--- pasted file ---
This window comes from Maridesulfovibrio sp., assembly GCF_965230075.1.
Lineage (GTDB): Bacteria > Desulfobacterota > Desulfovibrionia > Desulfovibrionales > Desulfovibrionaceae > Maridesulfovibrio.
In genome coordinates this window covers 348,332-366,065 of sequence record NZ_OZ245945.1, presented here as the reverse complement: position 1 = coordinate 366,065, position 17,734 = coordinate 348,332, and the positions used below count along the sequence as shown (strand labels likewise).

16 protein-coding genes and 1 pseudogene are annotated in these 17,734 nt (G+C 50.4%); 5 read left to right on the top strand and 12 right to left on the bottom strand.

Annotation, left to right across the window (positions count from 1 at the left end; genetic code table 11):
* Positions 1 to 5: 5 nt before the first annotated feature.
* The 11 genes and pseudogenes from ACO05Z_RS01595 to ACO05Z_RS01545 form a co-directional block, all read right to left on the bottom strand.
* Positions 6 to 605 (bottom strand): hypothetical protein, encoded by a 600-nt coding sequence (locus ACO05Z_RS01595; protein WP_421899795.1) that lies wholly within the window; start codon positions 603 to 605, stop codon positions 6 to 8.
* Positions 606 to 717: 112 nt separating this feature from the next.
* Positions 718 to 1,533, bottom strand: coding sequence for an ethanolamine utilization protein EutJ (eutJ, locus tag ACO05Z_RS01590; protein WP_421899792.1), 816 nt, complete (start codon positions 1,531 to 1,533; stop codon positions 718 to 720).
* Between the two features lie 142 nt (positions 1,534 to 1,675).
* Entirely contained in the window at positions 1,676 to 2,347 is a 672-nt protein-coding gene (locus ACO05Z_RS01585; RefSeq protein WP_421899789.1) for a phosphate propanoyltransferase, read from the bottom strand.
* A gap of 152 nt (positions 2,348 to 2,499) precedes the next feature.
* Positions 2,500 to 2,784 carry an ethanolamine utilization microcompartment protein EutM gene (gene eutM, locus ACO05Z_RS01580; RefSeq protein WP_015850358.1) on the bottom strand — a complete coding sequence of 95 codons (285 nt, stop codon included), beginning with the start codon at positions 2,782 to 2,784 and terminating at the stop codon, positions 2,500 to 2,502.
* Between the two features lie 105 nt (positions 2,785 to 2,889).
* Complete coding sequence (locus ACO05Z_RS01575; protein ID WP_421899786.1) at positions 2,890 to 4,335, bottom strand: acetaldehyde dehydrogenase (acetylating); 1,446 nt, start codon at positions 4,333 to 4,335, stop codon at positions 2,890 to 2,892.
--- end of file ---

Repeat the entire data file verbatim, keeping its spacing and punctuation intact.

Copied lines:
This window comes from Maridesulfovibrio sp., assembly GCF_965230075.1.
Lineage (GTDB): Bacteria > Desulfobacterota > Desulfovibrionia > Desulfovibrionales > Desulfovibrionaceae > Maridesulfovibrio.
In genome coordinates this window covers 348,332-366,065 of sequence record NZ_OZ245945.1, presented here as the reverse complement: position 1 = coordinate 366,065, position 17,734 = coordinate 348,332, and the positions used below count along the sequence as shown (strand labels likewise).

16 protein-coding genes and 1 pseudogene are annotated in these 17,734 nt (G+C 50.4%); 5 read left to right on the top strand and 12 right to left on the bottom strand.

Annotation, left to right across the window (positions count from 1 at the left end; genetic code table 11):
* Positions 1 to 5: 5 nt before the first annotated feature.
* The 11 genes and pseudogenes from ACO05Z_RS01595 to ACO05Z_RS01545 form a co-directional block, all read right to left on the bottom strand.
* Positions 6 to 605 (bottom strand): hypothetical protein, encoded by a 600-nt coding sequence (locus ACO05Z_RS01595; protein WP_421899795.1) that lies wholly within the window; start codon positions 603 to 605, stop codon positions 6 to 8.
* Positions 606 to 717: 112 nt separating this feature from the next.
* Positions 718 to 1,533, bottom strand: coding sequence for an ethanolamine utilization protein EutJ (eutJ, locus tag ACO05Z_RS01590; protein WP_421899792.1), 816 nt, complete (start codon positions 1,531 to 1,533; stop codon positions 718 to 720).
* Between the two features lie 142 nt (positions 1,534 to 1,675).
* Entirely contained in the window at positions 1,676 to 2,347 is a 672-nt protein-coding gene (locus ACO05Z_RS01585; RefSeq protein WP_421899789.1) for a phosphate propanoyltransferase, read from the bottom strand.
* A gap of 152 nt (positions 2,348 to 2,499) precedes the next feature.
* Positions 2,500 to 2,784 carry an ethanolamine utilization microcompartment protein EutM gene (gene eutM, locus ACO05Z_RS01580; RefSeq protein WP_015850358.1) on the bottom strand — a complete coding sequence of 95 codons (285 nt, stop codon included), beginning with the start codon at positions 2,782 to 2,784 and terminating at the stop codon, positions 2,500 to 2,502.
* Between the two features lie 105 nt (positions 2,785 to 2,889).
* Complete coding sequence (locus ACO05Z_RS01575; protein ID WP_421899786.1) at positions 2,890 to 4,335, bottom strand: acetaldehyde dehydrogenase (acetylating); 1,446 nt, start codon at positions 4,333 to 4,335, stop codon at positions 2,890 to 2,892.